Archive for August, 2012

EDCI 506 So You Want to be a Teacher? Week 1

Thursday, August 30th, 2012

Teachers Matter

Teachers do in fact matter.  How well teachers know their subject matter, how much time they put into planning their lessons, and how often they seek help when they know they need it matters and makes a difference in student achievement.  It mattered for me in high school when I took Advanced Placement Statistics; I passed the class, but did not fully comprehend or grasp any of the main concepts and that was because my teacher did not know the subject matter.  In college, I took the same course and passed with flying colors, all because of the teacher.  Kati Haycock wrote an article titled Good Teaching Matters: How Well-Qualified Teachers Can Close the Gap, and in that article she mentions how if schools focus more on low standards, low-level curriculum, under-educated teachers, and poor results that schools can close the achievement gap between students from all different backgrounds (Haycock, 1998).  The article goes on to mention that research supports that teachers are the most significant factor in student achievement, and I agree (Haycock, 1998).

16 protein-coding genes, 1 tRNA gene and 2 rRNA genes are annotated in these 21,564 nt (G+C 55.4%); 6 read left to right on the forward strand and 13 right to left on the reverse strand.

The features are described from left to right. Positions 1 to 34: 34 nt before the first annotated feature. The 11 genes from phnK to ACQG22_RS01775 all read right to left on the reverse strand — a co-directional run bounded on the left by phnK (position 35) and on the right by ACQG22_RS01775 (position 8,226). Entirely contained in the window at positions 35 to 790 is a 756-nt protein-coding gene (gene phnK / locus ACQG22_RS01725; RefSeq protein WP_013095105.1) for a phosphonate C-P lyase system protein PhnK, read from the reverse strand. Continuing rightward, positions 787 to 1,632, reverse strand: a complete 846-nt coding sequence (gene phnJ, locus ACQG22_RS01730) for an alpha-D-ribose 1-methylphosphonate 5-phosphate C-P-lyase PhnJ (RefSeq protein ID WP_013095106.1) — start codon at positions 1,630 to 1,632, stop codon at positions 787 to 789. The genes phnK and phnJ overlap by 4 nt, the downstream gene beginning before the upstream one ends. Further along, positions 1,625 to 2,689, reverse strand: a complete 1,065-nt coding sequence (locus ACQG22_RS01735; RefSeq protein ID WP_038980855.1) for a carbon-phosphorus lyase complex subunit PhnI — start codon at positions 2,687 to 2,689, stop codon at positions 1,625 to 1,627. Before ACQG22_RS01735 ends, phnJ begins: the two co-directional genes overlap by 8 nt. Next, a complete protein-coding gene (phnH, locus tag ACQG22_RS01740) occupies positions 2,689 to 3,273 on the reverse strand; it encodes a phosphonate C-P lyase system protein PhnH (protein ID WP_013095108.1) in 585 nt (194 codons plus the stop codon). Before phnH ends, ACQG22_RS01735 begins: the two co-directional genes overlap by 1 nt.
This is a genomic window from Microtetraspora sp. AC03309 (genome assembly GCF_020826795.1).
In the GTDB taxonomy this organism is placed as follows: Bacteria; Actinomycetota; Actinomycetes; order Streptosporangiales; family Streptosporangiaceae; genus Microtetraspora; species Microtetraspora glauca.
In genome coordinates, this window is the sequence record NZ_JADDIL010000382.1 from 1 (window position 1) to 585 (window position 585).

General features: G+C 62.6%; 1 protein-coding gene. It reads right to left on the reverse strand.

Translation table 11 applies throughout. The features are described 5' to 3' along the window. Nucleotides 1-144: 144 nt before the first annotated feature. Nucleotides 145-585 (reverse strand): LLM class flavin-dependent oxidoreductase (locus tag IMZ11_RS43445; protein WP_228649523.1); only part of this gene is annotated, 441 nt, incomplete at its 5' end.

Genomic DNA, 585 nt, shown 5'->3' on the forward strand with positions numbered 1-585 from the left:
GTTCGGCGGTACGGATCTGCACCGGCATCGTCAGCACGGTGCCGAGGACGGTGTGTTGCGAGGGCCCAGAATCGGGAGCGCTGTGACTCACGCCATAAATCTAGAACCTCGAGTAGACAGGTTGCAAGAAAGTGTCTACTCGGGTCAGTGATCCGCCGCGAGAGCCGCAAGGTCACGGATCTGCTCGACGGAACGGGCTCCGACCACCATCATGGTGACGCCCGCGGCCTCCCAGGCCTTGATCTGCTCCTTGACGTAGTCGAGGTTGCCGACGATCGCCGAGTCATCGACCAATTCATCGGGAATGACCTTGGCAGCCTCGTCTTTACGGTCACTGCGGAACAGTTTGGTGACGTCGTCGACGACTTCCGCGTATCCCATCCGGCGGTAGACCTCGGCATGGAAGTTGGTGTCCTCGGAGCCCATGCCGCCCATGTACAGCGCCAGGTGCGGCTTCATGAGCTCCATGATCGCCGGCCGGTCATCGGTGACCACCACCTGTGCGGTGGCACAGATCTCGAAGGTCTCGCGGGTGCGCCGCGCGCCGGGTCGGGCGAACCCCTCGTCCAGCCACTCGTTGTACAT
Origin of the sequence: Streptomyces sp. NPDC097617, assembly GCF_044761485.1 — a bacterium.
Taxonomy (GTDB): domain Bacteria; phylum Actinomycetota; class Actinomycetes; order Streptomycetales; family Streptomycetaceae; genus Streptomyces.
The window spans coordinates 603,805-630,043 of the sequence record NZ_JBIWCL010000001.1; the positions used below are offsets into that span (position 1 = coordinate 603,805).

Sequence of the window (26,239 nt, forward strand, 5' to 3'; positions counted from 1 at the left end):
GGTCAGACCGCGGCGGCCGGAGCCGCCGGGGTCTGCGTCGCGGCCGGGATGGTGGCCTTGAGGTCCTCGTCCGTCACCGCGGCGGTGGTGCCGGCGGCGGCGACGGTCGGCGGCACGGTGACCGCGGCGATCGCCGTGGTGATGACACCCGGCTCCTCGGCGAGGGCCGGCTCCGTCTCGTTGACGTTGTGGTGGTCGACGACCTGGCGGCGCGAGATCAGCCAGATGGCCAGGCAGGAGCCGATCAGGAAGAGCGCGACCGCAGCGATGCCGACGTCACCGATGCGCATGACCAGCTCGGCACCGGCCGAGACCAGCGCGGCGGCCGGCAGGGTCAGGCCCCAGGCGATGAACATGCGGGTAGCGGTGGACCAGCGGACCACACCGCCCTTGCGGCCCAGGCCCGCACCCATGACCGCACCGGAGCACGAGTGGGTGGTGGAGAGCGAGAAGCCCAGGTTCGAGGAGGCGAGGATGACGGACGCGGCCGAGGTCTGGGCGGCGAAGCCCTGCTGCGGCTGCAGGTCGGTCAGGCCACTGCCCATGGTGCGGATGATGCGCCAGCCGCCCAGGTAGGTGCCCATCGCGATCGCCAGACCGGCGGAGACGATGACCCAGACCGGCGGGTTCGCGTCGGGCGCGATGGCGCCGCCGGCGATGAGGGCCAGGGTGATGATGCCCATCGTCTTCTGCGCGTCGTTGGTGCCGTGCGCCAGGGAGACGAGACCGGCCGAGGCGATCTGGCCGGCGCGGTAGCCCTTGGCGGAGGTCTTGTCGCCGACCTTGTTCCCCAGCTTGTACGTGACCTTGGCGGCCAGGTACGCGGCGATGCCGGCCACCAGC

Current evidence supports that some teachers bring about higher student achievement than others; this evidence may anger certain teachers for a couple of different reasons, and understandably so.  Most teachers state that the reason they are teaching is because they want to “help children grow and learn” (Ornstein, Levine, and Gutek, 2011, p. 3). One reason why some teachers might be angered about evidence on differential achievement of teachers is because they may feel as if they are failing at their job, and failing their students because they are not helping them learn to the extent that they should be.  Another reason for anger could be that the teachers are frustrated with their lack of preparedness for teaching to all kinds of students.  According to the No Child Left Behind Act, teachers are expected to make sure all students are performing at a satisfactory level, which may be difficult for the teachers and students alike to accomplish because of their cultural and background differences (Ornstein, Levine, and Gutek, 2011).  Certain teachers may have more homogeneous classrooms than others, which may make their job a bit easier and their student achievement higher.  Teachers with more heterogeneous classrooms may have a tougher time with student achievement and may be angered with the evidence that they are not as successful because comparatively, they are in the more challenging situation.  A third reason for anger may be because of merit-pay programs that have been set up by the 2001 No Child Left Behind Act.  If teachers are being told that they are not performing very well and, therefore, are not going to get a raise like the other high achieving teachers, anger may arise (Ornstein, Levine, and Gutek, 2011).  If I were an underperforming teacher, I know that I would be more sad than anything because I would feel as if I were failing the students.